Live Like a Resident: Financial Progress Two Years Out of Training

I have now been an attending for 24 months. It feels like just yesterday that I started independent practice with our net worth bottomed out at around -$161,000. By a year out from training we had increased our net worth by $194,000 and had broken comfortably into positive territory. I’ve been featured on Physician on FIRE, and I spend way too much time on Twitter.

With another year under our belt, it’s time to take stock of of how far we’ve come and recap the decisions that have gotten us here. My original goal was to have our student loans paid off by….now!, two years out of training; that clearly has changed as interest rates plummeted and the uncertainty of COVID demanded some changes in cash flow. Being debt-free would feel pretty good. But how does our current situation compare? And how well did we do in my second year of practice vs my first?


My first year as an attending saw the transition from Normal Life into the post-COVID world. The personal and professional uncertainty this brought prompted me to build up an ’emergency fund’ for the first time in my life, which ultimately amounted to 3 months of typical spending. This put our cash holdings at approximately $26,000.

The past year, as the pandemic has enmeshed itself into our daily routine and I have settled back into something approaching ‘stability’ in my current position, we have started saving up for downpayment on an eventual house. The local market — at least pre-2021 housing madness — put us in the $75k-90k range for a downpayment. To that end, we have saved an additional $87,000, putting us at a total cash increase of $113,000.


2020 was a year for the record books, both in terms of the stock market decline and its subsequent recovery. Our investment portfolio likewise saw a drop of almost 1/3, but had recovered in about 3.5 months. When the dust settling after my first year of training, our investments increased had by $80,000.

The ensuing year was thankfully a much smoother ride. The stock market was an almost unbroken ride upwards, carrying our investments up another $189,000, for a grand total of $269,000 in two years.

Credit Cards

Credit cards are thankfully an area of our finances where the hard work is behind us. I had floated most of my fellowship year expenses on a 0% APR card, and I began to really tackle this when COVID took hold. This reduced our CC balance by $12,000.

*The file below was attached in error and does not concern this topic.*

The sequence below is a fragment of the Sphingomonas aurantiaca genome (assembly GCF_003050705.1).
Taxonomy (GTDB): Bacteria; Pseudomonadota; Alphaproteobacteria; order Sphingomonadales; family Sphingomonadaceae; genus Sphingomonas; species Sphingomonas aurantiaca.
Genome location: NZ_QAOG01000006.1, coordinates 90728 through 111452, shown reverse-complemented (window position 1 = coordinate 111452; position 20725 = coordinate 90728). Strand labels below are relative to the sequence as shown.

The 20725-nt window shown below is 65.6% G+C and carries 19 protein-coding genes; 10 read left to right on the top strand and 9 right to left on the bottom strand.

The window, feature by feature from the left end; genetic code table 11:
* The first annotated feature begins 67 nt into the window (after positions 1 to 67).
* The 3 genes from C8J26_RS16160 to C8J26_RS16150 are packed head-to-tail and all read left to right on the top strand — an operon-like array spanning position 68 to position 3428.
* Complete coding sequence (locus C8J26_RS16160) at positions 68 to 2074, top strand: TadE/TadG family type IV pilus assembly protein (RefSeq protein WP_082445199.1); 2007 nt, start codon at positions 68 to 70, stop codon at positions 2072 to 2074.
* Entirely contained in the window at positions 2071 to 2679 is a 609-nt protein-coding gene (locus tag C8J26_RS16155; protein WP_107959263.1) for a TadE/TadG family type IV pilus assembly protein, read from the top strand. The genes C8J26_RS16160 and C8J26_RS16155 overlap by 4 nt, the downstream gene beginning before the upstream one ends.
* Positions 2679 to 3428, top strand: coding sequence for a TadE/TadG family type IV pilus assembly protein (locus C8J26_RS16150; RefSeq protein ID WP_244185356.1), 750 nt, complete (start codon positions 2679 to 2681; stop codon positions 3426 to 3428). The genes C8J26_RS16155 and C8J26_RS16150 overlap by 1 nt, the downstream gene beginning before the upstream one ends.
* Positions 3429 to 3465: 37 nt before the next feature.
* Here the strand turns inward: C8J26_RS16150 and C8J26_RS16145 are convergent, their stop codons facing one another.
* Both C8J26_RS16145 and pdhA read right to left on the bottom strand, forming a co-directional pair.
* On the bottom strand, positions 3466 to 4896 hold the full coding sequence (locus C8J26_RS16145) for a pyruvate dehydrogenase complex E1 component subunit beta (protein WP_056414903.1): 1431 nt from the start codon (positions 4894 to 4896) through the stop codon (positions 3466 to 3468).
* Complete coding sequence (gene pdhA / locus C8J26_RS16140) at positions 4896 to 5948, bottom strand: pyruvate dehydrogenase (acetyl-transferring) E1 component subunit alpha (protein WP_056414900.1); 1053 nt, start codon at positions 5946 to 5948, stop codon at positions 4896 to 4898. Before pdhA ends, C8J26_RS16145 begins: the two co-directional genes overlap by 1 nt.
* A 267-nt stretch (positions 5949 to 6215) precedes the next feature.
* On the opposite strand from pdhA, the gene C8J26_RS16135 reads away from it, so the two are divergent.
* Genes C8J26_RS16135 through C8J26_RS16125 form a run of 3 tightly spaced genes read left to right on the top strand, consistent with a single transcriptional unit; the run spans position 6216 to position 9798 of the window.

Since that time, we really haven’t carried more than $5,000 in credit card debt for longer than the monthly interest-free float period. They are paid off at least once per month, and in the past year our CC debt is down $3,000. This makes $15,000 since starting my attending position.


The category corresponding to the namesake of this blog has probably been the most boring. And that’s okay! We’ve had a slow and steady grind to eradicate our loans. This amounted to $76,000 in my first year as an attending, a large portion of which was paying off our two cars.

Things have slowed down a bit since then, as a function of the successful car payoffs and plummeting student loan interest rates. In the past year out student loan burden has decreased by $40,000, making $116,000 since I left training. Not down to zero by any means, but nothing to sniff at either.

Net Worth

Put ’em together and what have you got? While my first year out of training saw a net worth increase of $196,000, the past 12 months blew past it with another $317,000. This all amounts to a net worth gain of $513,000 in two years. I am not messing around.

Overall, a balanced approach toward wealth growth has gone a long way in my first two years as an attending. The snowball is built, and it will only keep accelerating.

5 thoughts on “Live Like a Resident: Financial Progress Two Years Out of Training”

  1. Congratulations on that amazing progress!

    Do you feel an urge to loosen up on the savings and/or increase spending on frivolous stuff? Are you waiting for a particular goal post (closing on a house, paying off the school loans) to do that? Or are you feeling good about your situation and plan to keep doing this for as long as you are working?

    • It’s a good question. Right now I feel like our spending is relatively unconstrained: I never think about costs for groceries or restaurants or much anything else anymore. I’ve never had very expensive taste and my guilty pleasures are more in the small electronics range than the car or boat range. So this will probably be the status quo for a while, except for maybe spending a bit more on travel.

      Thanks for for reading!

  2. You mentioned car loans. We always bought used cars…always. And in the State of Connecticut, cars are also taxed annually, with a property tax. Older cars = less property tax.


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